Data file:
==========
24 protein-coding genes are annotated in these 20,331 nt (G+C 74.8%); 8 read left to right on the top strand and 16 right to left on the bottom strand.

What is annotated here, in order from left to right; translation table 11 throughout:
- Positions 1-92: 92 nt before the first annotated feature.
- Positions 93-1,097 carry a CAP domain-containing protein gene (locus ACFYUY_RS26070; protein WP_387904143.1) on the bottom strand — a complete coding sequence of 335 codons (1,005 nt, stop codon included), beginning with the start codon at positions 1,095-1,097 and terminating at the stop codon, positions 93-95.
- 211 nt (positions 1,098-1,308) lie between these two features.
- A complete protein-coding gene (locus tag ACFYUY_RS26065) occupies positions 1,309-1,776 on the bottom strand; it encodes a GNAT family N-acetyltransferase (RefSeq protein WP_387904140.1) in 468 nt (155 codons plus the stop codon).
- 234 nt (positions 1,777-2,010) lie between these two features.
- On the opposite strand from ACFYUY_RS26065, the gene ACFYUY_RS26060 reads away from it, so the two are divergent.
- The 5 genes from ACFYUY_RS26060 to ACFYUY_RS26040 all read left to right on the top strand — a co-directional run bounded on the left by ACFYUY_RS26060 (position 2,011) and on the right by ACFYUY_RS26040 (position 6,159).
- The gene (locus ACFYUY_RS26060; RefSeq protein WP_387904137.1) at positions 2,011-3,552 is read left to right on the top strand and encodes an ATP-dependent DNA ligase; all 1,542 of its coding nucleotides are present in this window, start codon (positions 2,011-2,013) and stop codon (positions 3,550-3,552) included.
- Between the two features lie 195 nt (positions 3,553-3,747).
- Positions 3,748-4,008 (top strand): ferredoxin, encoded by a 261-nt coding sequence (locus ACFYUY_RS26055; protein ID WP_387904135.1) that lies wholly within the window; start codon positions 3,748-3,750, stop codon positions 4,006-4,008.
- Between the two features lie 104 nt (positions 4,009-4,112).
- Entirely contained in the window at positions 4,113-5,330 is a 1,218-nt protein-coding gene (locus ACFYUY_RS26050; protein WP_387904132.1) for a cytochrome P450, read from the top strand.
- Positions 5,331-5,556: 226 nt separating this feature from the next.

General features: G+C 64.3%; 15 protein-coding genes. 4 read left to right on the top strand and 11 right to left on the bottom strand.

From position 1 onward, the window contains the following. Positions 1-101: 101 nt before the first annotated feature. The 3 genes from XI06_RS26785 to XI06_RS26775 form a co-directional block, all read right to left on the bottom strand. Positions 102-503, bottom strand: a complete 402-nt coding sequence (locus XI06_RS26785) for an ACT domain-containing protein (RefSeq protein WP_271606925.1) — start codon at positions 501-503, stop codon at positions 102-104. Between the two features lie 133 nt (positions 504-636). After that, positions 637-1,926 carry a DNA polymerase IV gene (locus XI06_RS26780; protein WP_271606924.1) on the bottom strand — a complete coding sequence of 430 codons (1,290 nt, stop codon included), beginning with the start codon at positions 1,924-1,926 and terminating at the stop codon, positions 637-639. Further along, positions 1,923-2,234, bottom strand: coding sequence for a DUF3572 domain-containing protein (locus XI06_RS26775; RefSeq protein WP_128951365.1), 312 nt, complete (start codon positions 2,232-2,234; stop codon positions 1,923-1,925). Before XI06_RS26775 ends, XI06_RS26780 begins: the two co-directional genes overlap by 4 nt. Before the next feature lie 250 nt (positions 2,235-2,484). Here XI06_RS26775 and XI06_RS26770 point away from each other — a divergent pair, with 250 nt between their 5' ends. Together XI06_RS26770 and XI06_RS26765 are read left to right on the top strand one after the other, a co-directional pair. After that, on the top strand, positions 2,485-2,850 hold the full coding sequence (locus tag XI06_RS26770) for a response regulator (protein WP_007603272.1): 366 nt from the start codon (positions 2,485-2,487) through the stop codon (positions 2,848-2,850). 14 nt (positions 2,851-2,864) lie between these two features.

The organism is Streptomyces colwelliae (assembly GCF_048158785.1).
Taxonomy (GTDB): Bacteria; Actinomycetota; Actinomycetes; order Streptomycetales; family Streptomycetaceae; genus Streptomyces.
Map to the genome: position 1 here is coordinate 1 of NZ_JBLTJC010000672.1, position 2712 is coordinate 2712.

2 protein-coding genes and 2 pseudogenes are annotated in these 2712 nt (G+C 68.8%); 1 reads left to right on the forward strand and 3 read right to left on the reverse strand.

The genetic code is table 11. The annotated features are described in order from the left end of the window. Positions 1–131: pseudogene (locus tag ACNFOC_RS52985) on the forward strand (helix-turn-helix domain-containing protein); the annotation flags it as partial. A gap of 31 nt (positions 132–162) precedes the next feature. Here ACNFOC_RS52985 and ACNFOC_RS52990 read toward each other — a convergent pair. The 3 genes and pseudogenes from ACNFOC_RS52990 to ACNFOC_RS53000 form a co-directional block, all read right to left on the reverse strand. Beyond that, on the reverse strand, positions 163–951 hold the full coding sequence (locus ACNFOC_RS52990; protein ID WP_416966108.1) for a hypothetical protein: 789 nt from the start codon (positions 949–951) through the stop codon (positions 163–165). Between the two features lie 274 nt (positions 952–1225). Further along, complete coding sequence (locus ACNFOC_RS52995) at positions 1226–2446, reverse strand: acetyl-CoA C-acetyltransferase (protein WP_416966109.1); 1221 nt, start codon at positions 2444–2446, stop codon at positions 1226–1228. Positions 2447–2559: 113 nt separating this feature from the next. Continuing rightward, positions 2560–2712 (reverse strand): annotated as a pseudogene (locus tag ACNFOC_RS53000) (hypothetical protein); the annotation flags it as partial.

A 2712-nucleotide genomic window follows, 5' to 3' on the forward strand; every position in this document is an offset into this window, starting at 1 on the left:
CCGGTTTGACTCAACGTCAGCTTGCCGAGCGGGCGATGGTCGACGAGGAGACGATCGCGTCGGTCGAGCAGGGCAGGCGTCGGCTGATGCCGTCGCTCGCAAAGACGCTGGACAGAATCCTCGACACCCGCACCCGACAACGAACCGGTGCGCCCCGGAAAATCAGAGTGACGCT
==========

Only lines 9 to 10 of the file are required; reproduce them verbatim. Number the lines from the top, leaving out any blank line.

- The 5 genes from ACFYUY_RS26060 to ACFYUY_RS26040 all read left to right on the top strand — a co-directional run bounded on the left by ACFYUY_RS26060 (position 2,011) and on the right by ACFYUY_RS26040 (position 6,159).
- The gene (locus ACFYUY_RS26060; RefSeq protein WP_387904137.1) at positions 2,011-3,552 is read left to right on the top strand and encodes an ATP-dependent DNA ligase; all 1,542 of its coding nucleotides are present in this window, start codon (positions 2,011-2,013) and stop codon (positions 3,550-3,552) included.